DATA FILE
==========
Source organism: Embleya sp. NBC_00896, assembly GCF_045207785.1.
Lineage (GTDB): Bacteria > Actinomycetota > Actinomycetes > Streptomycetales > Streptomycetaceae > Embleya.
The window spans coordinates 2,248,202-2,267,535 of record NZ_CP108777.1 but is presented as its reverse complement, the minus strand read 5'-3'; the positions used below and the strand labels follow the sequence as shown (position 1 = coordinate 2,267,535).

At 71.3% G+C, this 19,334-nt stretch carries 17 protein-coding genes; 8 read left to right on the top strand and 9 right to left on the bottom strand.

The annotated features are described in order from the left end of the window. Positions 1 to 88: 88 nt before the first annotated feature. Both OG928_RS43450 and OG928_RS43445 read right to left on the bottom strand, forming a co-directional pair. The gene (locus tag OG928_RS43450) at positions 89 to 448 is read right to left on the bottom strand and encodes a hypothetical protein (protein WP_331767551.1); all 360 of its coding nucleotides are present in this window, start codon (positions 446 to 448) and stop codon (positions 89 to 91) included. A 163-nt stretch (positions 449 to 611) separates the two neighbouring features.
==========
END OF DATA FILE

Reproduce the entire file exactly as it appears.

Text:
Source organism: Embleya sp. NBC_00896, assembly GCF_045207785.1.
Lineage (GTDB): Bacteria > Actinomycetota > Actinomycetes > Streptomycetales > Streptomycetaceae > Embleya.
The window spans coordinates 2,248,202-2,267,535 of record NZ_CP108777.1 but is presented as its reverse complement, the minus strand read 5'-3'; the positions used below and the strand labels follow the sequence as shown (position 1 = coordinate 2,267,535).

At 71.3% G+C, this 19,334-nt stretch carries 17 protein-coding genes; 8 read left to right on the top strand and 9 right to left on the bottom strand.

The annotated features are described in order from the left end of the window. Positions 1 to 88: 88 nt before the first annotated feature. Both OG928_RS43450 and OG928_RS43445 read right to left on the bottom strand, forming a co-directional pair. The gene (locus tag OG928_RS43450) at positions 89 to 448 is read right to left on the bottom strand and encodes a hypothetical protein (protein WP_331767551.1); all 360 of its coding nucleotides are present in this window, start codon (positions 446 to 448) and stop codon (positions 89 to 91) included. A 163-nt stretch (positions 449 to 611) separates the two neighbouring features.